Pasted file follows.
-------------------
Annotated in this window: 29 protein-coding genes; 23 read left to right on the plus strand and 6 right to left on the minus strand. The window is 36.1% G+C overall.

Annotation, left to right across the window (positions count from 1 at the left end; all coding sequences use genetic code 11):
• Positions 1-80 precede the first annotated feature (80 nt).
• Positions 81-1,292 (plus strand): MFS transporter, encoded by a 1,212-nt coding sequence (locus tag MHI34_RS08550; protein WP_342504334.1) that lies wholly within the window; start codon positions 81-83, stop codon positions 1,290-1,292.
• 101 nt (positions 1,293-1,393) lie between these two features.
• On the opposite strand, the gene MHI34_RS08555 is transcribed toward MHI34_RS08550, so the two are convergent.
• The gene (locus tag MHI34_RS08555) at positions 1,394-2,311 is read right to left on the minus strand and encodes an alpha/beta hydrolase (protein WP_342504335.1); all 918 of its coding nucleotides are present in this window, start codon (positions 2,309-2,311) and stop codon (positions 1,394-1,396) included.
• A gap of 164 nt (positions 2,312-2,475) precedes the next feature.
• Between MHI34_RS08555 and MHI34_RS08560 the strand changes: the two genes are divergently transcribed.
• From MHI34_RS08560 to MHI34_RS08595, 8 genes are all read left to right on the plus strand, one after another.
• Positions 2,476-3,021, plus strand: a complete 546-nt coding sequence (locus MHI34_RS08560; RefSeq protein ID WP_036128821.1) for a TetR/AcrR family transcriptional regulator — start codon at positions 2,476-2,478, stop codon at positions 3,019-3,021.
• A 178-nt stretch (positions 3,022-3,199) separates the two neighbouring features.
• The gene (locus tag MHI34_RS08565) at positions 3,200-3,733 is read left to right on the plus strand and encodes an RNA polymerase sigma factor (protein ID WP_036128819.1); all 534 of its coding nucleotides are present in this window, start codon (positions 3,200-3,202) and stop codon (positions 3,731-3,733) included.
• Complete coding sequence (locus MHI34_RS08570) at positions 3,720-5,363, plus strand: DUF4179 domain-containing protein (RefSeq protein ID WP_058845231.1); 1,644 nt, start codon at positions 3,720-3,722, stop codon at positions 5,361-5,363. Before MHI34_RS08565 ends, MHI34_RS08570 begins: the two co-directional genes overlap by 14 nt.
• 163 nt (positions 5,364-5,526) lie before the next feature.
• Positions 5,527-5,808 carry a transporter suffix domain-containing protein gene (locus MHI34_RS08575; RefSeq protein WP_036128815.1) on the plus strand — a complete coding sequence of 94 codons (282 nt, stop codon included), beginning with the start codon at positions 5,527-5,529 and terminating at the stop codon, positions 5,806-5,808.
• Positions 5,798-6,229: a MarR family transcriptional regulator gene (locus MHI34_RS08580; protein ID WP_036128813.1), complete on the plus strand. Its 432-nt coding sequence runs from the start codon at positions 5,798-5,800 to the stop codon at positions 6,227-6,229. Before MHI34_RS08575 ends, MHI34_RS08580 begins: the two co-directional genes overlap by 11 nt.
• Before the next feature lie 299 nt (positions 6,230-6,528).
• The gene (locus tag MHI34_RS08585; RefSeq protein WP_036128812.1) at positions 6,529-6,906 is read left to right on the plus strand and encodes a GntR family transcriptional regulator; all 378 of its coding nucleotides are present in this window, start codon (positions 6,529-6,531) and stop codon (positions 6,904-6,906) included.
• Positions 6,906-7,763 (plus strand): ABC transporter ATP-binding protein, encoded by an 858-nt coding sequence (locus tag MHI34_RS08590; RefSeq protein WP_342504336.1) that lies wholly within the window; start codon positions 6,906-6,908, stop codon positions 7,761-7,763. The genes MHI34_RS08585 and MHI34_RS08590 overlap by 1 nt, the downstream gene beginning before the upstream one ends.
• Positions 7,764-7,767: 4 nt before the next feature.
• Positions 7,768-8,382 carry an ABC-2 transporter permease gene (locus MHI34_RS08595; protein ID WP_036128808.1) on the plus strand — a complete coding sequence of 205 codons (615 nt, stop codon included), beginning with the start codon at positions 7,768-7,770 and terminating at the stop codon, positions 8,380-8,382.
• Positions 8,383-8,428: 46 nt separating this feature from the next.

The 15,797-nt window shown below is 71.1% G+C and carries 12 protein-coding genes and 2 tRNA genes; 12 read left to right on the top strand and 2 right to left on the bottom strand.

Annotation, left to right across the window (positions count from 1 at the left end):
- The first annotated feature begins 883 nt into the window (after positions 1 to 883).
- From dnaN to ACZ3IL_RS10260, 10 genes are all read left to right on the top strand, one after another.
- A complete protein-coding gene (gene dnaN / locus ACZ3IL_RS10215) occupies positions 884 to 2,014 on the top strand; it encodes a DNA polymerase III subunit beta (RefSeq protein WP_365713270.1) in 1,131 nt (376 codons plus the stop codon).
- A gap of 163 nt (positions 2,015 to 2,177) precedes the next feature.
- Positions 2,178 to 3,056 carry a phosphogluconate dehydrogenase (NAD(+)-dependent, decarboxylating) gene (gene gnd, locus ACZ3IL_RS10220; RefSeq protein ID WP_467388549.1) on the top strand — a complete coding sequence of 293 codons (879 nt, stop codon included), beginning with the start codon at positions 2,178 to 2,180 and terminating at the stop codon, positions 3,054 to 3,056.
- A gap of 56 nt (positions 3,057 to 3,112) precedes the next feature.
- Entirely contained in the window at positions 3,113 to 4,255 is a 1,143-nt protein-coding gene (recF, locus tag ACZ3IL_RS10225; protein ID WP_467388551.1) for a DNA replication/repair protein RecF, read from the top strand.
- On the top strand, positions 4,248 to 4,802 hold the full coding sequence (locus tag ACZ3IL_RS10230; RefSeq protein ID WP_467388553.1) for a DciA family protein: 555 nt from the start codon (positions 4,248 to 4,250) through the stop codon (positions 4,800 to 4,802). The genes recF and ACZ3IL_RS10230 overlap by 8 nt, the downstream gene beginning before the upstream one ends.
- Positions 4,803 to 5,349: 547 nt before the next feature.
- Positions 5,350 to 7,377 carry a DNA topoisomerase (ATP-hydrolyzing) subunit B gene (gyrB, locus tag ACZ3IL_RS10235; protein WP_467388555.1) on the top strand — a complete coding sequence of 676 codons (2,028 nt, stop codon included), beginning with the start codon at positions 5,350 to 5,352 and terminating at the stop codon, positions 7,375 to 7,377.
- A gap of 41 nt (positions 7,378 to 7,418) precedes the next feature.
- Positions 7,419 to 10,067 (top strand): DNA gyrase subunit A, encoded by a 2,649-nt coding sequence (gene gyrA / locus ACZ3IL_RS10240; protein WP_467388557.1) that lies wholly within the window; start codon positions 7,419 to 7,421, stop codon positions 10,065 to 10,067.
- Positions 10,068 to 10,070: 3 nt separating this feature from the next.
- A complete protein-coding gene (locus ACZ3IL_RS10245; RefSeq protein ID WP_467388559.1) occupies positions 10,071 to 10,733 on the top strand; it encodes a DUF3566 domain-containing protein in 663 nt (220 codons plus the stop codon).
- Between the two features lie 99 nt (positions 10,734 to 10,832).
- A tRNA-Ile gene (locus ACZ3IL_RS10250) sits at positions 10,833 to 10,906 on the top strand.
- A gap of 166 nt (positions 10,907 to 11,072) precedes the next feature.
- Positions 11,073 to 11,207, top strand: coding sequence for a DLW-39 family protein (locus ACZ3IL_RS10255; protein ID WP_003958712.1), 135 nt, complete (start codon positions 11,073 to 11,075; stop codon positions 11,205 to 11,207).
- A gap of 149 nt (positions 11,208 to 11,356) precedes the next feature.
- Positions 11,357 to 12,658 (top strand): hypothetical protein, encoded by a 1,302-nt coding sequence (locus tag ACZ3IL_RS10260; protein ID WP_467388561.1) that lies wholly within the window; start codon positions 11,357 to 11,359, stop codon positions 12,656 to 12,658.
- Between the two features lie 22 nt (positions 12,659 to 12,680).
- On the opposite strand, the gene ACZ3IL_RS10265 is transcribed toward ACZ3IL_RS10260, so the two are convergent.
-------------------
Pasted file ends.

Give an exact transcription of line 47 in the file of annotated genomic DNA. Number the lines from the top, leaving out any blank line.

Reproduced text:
- On the opposite strand, the gene ACZ3IL_RS10265 is transcribed toward ACZ3IL_RS10260, so the two are convergent.